Many contractors and construction workers hire or rent cranes for temporary use; this allows them to have a wide variety of cranes available for a number of different jobs, without the expense and hassle of owning the crane, storing it when not in use, and so on. When you are ready to rent or hire cranes for any type of job, note a few important questions to ask the rental agency so you can ensure you choose the right crane and know what's involved overall.
1. Always ask about the weather
Be sure you know if any weather conditions affect the crane's use. This can mean very high winds, strong storms, and even high heat. You might need to hold off using the crane in extreme conditions so that you don't pose a safety risk to workers or anyone near the crane.
In some cases, workers may be eligible for added pay when working in extreme conditions. This too might affect your rental, as the agency may increase the fees during certain days throughout the year.
2. Ask about time and additional assistance needed to lift a load
Contractors are typically worried about time as they need to ensure a project is done within a projected timeframe; when renting a crane, you should ask about the time it takes to load something into the rig and then lift the load to the desired height. This may seem like a small thing, but note that if you're off with your estimate of what is required to load and lift your materials by just five or six minutes, every ten loads will delay your schedule by a full hour!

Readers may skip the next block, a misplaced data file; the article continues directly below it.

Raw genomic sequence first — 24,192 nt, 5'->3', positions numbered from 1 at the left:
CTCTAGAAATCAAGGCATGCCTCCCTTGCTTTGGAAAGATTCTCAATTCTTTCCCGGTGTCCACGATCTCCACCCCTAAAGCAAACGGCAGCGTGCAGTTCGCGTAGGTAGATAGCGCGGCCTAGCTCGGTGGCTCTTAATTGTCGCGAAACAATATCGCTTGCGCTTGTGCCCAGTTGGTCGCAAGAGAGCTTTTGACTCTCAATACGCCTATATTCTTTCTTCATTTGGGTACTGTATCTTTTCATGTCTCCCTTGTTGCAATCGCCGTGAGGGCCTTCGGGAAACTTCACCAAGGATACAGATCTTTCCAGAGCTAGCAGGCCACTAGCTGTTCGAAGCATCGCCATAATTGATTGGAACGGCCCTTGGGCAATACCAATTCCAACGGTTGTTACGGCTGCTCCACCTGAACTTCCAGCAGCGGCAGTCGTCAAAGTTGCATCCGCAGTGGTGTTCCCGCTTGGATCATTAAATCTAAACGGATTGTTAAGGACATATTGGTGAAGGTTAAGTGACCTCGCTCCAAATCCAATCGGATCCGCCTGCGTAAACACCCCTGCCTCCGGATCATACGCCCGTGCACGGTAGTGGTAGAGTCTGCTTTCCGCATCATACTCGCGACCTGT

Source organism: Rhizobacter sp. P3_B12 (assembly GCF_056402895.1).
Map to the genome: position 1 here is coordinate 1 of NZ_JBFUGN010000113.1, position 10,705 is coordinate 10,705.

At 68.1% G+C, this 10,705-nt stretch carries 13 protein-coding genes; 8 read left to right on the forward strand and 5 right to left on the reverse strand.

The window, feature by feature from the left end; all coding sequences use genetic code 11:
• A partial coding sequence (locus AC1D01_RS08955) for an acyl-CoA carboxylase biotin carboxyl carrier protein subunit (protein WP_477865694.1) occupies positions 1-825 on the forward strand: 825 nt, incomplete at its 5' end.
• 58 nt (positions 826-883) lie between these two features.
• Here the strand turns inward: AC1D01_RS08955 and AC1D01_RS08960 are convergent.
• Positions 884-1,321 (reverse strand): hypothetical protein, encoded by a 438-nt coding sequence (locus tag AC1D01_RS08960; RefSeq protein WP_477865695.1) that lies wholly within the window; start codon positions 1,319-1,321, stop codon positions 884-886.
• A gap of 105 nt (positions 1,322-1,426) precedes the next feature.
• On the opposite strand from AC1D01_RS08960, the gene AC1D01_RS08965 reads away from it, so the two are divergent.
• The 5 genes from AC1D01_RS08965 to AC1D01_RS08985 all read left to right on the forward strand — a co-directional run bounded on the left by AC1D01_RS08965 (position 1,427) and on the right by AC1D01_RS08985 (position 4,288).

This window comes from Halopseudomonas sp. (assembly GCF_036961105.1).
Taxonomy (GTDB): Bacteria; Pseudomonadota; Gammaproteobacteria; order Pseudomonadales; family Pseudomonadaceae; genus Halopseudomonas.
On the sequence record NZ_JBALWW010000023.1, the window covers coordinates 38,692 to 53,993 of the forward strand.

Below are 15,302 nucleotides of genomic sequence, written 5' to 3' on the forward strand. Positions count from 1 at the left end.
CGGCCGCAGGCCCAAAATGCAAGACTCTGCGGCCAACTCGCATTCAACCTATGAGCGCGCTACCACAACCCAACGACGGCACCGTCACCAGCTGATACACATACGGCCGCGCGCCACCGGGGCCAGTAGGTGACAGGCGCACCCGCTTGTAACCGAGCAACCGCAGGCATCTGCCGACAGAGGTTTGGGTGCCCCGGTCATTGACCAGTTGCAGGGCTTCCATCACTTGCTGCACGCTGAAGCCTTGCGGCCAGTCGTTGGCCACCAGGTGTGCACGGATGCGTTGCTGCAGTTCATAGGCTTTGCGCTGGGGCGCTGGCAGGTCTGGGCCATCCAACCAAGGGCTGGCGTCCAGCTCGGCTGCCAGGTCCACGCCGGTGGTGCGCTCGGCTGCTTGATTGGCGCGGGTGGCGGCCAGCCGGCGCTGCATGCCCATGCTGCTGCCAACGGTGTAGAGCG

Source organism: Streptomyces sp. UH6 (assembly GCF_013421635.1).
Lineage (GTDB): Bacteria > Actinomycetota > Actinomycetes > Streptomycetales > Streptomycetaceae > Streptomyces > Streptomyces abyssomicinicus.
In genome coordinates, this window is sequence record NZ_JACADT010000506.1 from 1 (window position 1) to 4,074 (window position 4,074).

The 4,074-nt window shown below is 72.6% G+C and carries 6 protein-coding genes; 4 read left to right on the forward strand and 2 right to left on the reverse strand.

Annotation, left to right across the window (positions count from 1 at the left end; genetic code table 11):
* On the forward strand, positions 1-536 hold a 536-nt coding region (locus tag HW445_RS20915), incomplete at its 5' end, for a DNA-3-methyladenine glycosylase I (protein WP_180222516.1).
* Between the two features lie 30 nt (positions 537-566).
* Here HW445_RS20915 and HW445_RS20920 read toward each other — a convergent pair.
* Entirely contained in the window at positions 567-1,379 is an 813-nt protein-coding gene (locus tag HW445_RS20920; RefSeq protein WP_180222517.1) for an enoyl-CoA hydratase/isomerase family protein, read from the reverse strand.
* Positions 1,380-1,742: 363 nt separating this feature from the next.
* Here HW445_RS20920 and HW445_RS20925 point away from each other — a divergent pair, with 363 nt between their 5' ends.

Along with time, ask if there is additional assistance needed to load up the crane. Some may be fully operational from the cab, depending on the load to be lifted and the rigging, whereas others might need an additional crew member to lock chains in place or otherwise assist. If you're not prepared for this, you can wind up being shorthanded when renting the crane.
3. Ask about traffic management
Traffic management is often needed when you rent or hire a crane, and it's good to ask the rental agency what's required. They may be able to organize traffic management for you by working with your local municipality to get lanes blocked off and to close up driveways and entryways to buildings, to ensure everyone's safety.